An Interview with … Hanneke Smits

An Interview with … Hanneke Smits

Hanneke Smits is the CEO of Newton Investment Management. She is co-Founder, former Chair and steering committee member of Level 20, a not-for-profit organisation that she set up to inspire women to join and succeed in the private equity industry, and a Trustee of Impetus-PEF, a venture philanthropy organisation.  She spoke to Cityparents members last week about her career, family life and decisions she had to make along the way.

Q: What has influenced your career choices and interests?

A: I grew up in the Netherlands which is a small country and you soon realise at an early age how important it is to be global in your views and connected to the rest of the world. Most of the Netherlands’ GDP is from trading with other nations and as all children do in the Netherlands, I learnt English, German and French. So I grew up surrounded by different cultures and languages. My parents were completely supportive of my career and didn’t differentiate between how successful they thought their daughters should be compared to their son - looking back, I think this was quite unique for their generation. In my mother’s and my father’s families it had been equally important that daughters and sons had equal education opportunities.  We are shaped by our respective experiences; equal opportunities have been very important to me and I came to realise during my career that perhaps this hasn’t been the case for everyone.

Q: What difficult decisions have you had to make about your career? 

A:  I started my career in London at Pantheon back in 1992 when it was a small private equity firm.  During my 2 year MBA at London Business School I was given the opportunity of running a research project for them which gave me a great insight into their business. In 1997, I was promoted to director coupled with the opportunity to participate in the employee option scheme;  at the same time I got a call from what was to become Adams Street Partners.  They had nothing outside the US and wanted me to set up a European investment portfolio and team. Suddenly I had two amazing opportunities and a huge dilemma, which I agonised over. I decided to take the role with Adams Street as I thought it was a very interesting opportunity to have a blank sheet – to create your own investment portfolio, build a team and be part of something that could make its mark in Europe.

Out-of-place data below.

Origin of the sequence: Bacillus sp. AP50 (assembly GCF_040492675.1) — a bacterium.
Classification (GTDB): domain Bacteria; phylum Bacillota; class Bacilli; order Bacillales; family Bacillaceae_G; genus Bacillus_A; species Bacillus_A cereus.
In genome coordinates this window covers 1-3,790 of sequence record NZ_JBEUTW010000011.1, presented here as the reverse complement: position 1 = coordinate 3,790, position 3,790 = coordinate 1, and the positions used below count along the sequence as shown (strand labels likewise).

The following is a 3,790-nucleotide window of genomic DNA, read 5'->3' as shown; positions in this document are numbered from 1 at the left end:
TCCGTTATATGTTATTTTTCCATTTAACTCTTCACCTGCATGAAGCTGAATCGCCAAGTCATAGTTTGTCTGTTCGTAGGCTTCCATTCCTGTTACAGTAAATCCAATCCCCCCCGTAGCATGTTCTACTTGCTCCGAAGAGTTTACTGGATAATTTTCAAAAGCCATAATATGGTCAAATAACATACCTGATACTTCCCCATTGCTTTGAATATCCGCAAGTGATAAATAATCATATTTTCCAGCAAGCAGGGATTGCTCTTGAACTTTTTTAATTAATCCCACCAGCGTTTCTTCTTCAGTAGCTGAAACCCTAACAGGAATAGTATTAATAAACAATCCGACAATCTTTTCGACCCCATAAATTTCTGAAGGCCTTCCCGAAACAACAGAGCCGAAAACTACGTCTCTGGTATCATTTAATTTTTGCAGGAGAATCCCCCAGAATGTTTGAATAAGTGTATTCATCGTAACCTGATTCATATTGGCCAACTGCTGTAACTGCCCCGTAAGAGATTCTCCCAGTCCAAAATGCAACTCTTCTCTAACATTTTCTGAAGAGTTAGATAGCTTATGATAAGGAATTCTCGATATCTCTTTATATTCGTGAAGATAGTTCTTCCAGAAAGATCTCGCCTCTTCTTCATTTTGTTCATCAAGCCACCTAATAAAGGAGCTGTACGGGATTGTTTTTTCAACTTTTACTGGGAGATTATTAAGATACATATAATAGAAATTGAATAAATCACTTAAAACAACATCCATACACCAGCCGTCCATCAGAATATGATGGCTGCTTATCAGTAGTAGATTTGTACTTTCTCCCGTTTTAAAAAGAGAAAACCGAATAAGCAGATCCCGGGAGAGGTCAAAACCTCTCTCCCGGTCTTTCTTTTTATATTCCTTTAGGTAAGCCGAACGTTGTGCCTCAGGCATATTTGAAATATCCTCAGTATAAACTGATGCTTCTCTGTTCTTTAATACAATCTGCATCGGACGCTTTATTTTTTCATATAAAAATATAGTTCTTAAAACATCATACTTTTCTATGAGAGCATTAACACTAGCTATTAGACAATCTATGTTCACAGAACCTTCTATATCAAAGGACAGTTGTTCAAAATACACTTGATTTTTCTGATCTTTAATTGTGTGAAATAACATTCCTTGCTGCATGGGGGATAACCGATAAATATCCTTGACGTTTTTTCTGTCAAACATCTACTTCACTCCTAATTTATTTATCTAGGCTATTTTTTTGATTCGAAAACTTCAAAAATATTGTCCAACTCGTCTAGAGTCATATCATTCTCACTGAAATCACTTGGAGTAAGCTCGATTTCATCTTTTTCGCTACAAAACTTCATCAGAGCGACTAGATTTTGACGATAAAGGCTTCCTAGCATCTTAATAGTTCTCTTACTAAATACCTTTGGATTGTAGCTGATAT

In 2013, I had the opportunity to take a sabbatical and think about what I wanted to do next. I had been at Adams Street a long time and it had been a fabulous opportunity.  By 2014 I decided to I was ready to do something else so I decided to leave and had a year off in 15. I wasn’t sure what I wanted to do next or even if I wanted to go back to a full-time role. If you are thinking of taking a change in your career it is incredibly healthy to have some time off. Everyone told me not to jump into the first thing that comes along which is actually quite difficult to do. Finding yourself from travelling 80-100 days a year and suddenly being at home is a huge change.

Q: Any scary moments?

A: Yes, taking on the new role at Adams Street as it was a new role and a blank canvas, and I knew it would take about 5 years to establish a track record and see the results. We also went through the internet bubble during that time and Europe wasn’t immune from that. We didn’t have much exposure to technology but it was hard not to be invested in it when everyone else was.   I was then asked to roll out the strategy for Asia and we made the first investments in 2003/04. In the meantime, the team had an opportunity to do a buy out from the private equity group of UBS Asset Management and so we formed Adams Street with 50 people and just under $5bn under management. It was a pretty scary time: the internet bubble had burst, I was 3 years in to the job and we didn’t know how good our new portfolios in Europe and Asia were going to be.  But we did the buyout and by 2014 it was very satisfying to look back and see how successful Adams Street had become. By the time I had decided to leave it had grown from $5bn under management with a US focus to $25bn under management with 6 offices on 3 continents.

Q:  How have you managed your parenting responsibilities alongside your career?  

A:  I have a very supportive husband.  We have two sons and a daughter and when we were expecting our third child he made the choice to become the main caregiver.  He had been thinking about making a career change into the hospitality industry which would have meant long, unsocial hours.  This would have been difficult to combine with managing a family and incompatible with the large amount of travelling I did in my role. He decided it wasn’t the best idea to go back to a full-time job and it definitely made things a lot easier, especially as it was the year I assumed global responsibilities - I was appointed CIO and I was travelling extensively.  Knowing that he was at home with the children was very reassuring; I have been very fortunate that he decided to do that.  Different people manage things in different ways - life is all about choices!